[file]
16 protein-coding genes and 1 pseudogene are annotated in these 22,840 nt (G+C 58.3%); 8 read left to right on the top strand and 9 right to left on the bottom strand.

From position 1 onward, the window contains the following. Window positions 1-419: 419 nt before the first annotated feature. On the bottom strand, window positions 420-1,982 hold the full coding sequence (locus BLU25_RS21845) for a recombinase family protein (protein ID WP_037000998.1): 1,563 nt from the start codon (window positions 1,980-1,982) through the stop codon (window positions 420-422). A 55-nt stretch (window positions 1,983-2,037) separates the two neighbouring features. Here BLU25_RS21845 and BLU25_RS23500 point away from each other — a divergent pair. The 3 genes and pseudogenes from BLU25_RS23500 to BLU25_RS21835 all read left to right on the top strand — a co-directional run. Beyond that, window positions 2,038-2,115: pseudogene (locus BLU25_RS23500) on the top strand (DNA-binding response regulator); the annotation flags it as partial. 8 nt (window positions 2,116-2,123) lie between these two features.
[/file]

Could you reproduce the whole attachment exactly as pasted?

16 protein-coding genes and 1 pseudogene are annotated in these 22,840 nt (G+C 58.3%); 8 read left to right on the top strand and 9 right to left on the bottom strand.

From position 1 onward, the window contains the following. Window positions 1-419: 419 nt before the first annotated feature. On the bottom strand, window positions 420-1,982 hold the full coding sequence (locus BLU25_RS21845) for a recombinase family protein (protein ID WP_037000998.1): 1,563 nt from the start codon (window positions 1,980-1,982) through the stop codon (window positions 420-422). A 55-nt stretch (window positions 1,983-2,037) separates the two neighbouring features. Here BLU25_RS21845 and BLU25_RS23500 point away from each other — a divergent pair. The 3 genes and pseudogenes from BLU25_RS23500 to BLU25_RS21835 all read left to right on the top strand — a co-directional run. Beyond that, window positions 2,038-2,115: pseudogene (locus BLU25_RS23500) on the top strand (DNA-binding response regulator); the annotation flags it as partial. 8 nt (window positions 2,116-2,123) lie between these two features.